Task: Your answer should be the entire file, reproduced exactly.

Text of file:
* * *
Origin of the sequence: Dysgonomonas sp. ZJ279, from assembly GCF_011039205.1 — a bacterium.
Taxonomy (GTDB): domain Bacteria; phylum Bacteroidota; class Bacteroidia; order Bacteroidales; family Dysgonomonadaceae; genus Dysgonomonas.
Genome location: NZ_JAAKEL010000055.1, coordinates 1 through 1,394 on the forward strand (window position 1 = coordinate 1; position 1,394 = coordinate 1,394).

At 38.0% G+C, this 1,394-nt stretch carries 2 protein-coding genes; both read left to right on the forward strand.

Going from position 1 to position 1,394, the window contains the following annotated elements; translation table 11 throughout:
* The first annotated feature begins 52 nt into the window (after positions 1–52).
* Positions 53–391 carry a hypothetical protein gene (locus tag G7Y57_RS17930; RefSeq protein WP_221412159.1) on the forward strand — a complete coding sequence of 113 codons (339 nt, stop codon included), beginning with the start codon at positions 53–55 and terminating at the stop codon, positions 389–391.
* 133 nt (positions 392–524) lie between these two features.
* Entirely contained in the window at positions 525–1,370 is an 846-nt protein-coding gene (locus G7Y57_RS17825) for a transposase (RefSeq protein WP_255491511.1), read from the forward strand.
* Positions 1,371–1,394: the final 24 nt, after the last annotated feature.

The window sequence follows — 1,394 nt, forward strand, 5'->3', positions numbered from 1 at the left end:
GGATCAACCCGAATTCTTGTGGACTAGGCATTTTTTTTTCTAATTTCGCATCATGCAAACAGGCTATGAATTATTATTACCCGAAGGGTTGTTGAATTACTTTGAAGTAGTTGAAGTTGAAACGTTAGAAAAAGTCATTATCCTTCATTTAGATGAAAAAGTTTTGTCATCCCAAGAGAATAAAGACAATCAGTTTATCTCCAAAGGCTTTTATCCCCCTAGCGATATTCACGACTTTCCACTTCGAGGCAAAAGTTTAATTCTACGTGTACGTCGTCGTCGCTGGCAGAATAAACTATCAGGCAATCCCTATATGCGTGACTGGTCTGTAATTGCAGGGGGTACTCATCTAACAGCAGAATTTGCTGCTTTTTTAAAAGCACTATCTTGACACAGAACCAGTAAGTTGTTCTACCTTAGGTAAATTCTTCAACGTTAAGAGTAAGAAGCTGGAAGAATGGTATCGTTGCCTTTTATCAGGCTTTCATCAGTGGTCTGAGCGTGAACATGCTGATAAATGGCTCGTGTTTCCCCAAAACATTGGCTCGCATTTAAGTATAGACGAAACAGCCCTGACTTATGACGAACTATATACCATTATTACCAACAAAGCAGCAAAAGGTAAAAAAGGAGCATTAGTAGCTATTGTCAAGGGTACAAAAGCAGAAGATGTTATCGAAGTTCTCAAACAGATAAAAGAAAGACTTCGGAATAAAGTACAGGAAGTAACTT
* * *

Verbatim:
Origin of the sequence: Dysgonomonas sp. ZJ279, from assembly GCF_011039205.1 — a bacterium.
Taxonomy (GTDB): domain Bacteria; phylum Bacteroidota; class Bacteroidia; order Bacteroidales; family Dysgonomonadaceae; genus Dysgonomonas.
Genome location: NZ_JAAKEL010000055.1, coordinates 1 through 1,394 on the forward strand (window position 1 = coordinate 1; position 1,394 = coordinate 1,394).

At 38.0% G+C, this 1,394-nt stretch carries 2 protein-coding genes; both read left to right on the forward strand.

Going from position 1 to position 1,394, the window contains the following annotated elements; translation table 11 throughout:
* The first annotated feature begins 52 nt into the window (after positions 1–52).
* Positions 53–391 carry a hypothetical protein gene (locus tag G7Y57_RS17930; RefSeq protein WP_221412159.1) on the forward strand — a complete coding sequence of 113 codons (339 nt, stop codon included), beginning with the start codon at positions 53–55 and terminating at the stop codon, positions 389–391.
* 133 nt (positions 392–524) lie between these two features.
* Entirely contained in the window at positions 525–1,370 is an 846-nt protein-coding gene (locus G7Y57_RS17825) for a transposase (RefSeq protein WP_255491511.1), read from the forward strand.
* Positions 1,371–1,394: the final 24 nt, after the last annotated feature.

The window sequence follows — 1,394 nt, forward strand, 5'->3', positions numbered from 1 at the left end:
GGATCAACCCGAATTCTTGTGGACTAGGCATTTTTTTTTCTAATTTCGCATCATGCAAACAGGCTATGAATTATTATTACCCGAAGGGTTGTTGAATTACTTTGAAGTAGTTGAAGTTGAAACGTTAGAAAAAGTCATTATCCTTCATTTAGATGAAAAAGTTTTGTCATCCCAAGAGAATAAAGACAATCAGTTTATCTCCAAAGGCTTTTATCCCCCTAGCGATATTCACGACTTTCCACTTCGAGGCAAAAGTTTAATTCTACGTGTACGTCGTCGTCGCTGGCAGAATAAACTATCAGGCAATCCCTATATGCGTGACTGGTCTGTAATTGCAGGGGGTACTCATCTAACAGCAGAATTTGCTGCTTTTTTAAAAGCACTATCTTGACACAGAACCAGTAAGTTGTTCTACCTTAGGTAAATTCTTCAACGTTAAGAGTAAGAAGCTGGAAGAATGGTATCGTTGCCTTTTATCAGGCTTTCATCAGTGGTCTGAGCGTGAACATGCTGATAAATGGCTCGTGTTTCCCCAAAACATTGGCTCGCATTTAAGTATAGACGAAACAGCCCTGACTTATGACGAACTATATACCATTATTACCAACAAAGCAGCAAAAGGTAAAAAAGGAGCATTAGTAGCTATTGTCAAGGGTACAAAAGCAGAAGATGTTATCGAAGTTCTCAAACAGATAAAAGAAAGACTTCGGAATAAAGTACAGGAAGTAACTT